How to Free Pollard

March 31, 1998 - Yediot Achronot
By Yuli Edelstein: Minister of Immigration and Absorption

Previous governments of Israel had in within their power for nearly 13 years to work to free Jonathan Pollard the way that they saw fit - quietly and discreetly. The result? Pollard continues to languish in prison and to serve out the life sentence that was meted out to him.

Speaking as a former prisoner, I can say that there is nothing more encouraging for a prisoner than to receive a visit in prison, but even more importantly, visits are an integral part of the public campaign for the release of a prisoner that is being waged on the outside. The visits, the media reviews, and the photographs are indeed encouraging. But more than that, they ensure that the issue will not be dropped from public consciousness.

I remember when my friends and I were in prison - not to equate our experience to Pollard's ordeal - there were those who claimed as Eitan Haber (former Bureau Chief to Prime Ministers Rabin and Peres) did in yesterday's edition of Yediot Achronot (March 30, 1998) that we were wrong. There were those who tried to convince us prisoners, and to convince those activists throughout the world who were acting on our behalf, that a loud, public campaign on our behalf would only anger the authorities and work against us.

Fortunately for us, it rapidly became clear that effective quiet diplomacy occurred only when it was accompanied by a widespread public campaign. That is what resulted in our being freed from prison long before we had served out the sentences that were imposed upon us.

And this is what now needs to be done, among other things, in the Pollard affair: To publicly admit that Pollard was an Israeli agent. To demand from the Americans that Pollard has expressed his remorse, and that he must now be freed on a humanitarian basis. Indeed he has now served more time in prison than any other prisoner in America ever has for the same offense.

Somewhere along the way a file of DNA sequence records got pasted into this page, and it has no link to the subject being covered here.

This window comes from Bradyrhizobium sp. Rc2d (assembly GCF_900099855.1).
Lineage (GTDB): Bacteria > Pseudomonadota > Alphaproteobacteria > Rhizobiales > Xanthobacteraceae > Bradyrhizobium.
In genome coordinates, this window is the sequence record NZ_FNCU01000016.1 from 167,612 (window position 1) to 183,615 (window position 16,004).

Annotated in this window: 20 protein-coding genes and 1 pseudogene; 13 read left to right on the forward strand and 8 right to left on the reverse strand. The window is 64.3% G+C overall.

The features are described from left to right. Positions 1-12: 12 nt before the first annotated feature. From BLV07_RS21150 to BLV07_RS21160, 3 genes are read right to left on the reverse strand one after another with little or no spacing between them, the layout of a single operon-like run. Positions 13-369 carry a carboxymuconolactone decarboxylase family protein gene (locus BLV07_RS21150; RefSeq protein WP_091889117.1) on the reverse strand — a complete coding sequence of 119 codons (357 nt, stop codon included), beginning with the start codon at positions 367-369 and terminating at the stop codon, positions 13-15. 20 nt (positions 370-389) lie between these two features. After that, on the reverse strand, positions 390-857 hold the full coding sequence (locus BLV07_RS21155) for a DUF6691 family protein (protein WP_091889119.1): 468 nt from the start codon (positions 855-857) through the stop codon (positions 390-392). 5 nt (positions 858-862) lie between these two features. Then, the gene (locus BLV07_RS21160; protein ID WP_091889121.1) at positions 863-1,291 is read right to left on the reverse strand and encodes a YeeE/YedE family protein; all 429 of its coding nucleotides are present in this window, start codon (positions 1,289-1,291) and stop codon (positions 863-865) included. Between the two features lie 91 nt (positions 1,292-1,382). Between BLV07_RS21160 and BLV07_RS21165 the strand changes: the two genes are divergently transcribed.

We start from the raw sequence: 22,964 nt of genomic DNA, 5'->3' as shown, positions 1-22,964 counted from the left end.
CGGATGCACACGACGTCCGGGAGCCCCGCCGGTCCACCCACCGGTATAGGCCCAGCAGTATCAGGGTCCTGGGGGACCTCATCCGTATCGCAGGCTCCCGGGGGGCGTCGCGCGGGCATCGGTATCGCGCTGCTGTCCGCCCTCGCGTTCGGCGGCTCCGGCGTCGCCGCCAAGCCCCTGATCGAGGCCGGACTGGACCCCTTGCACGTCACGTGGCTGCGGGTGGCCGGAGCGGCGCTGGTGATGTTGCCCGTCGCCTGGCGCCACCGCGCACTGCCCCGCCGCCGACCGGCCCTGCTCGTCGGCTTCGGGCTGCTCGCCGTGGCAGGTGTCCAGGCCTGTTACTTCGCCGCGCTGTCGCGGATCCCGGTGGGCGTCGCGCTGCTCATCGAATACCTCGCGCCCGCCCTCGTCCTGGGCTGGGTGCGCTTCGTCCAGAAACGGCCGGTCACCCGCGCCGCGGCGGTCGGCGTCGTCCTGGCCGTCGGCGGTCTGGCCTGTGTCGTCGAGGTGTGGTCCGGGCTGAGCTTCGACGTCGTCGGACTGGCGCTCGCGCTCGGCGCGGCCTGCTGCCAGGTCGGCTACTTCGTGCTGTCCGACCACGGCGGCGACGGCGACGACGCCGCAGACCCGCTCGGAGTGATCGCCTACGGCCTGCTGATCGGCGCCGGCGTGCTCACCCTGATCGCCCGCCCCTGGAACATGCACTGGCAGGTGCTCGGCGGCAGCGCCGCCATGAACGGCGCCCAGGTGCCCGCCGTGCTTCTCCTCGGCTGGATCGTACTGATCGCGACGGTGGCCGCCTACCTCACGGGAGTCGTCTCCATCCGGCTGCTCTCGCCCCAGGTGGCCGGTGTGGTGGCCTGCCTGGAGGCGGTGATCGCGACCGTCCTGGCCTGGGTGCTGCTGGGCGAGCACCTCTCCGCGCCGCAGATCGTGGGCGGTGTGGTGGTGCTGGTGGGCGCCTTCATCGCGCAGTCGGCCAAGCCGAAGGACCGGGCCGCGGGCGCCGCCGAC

It was reasonable to expect that those who worked in their own way in the past to free Pollard, without results, would have drawn the appropriate conclusions from their failure. It was reasonable to expect that they would appreciate the fact that since the cabinet ministers began to visit Pollard in prison there has been a noticeable change both in the behavior of the American Jewish organizations who are revisiting the Pollard case, and in the ever-growing Israeli demand that Pollard be released - welcome changes that without a doubt will be helpful the next time that the President of the United States is asked to release Pollard.

There is one sentence from the Eitan Haber piece that I would ask readers to adopt, where Haber states,

"I respect, value, and deeply appreciate Jonathan Pollard - the man is a good Jew and an Israeli patriot, who worked to help the State of Israel. He paid a very high price for his passionate desire to contribute to the State."

I would add but one request to those who are able to assist in the effort to free Jonathan Pollard -

stop standing in opposition, and stop treating the issue as if it were a lost cause - join in the effort that is uniting us all, from left to right, to finally bring Pollard home, in this Jubilee Year of the State of Israel!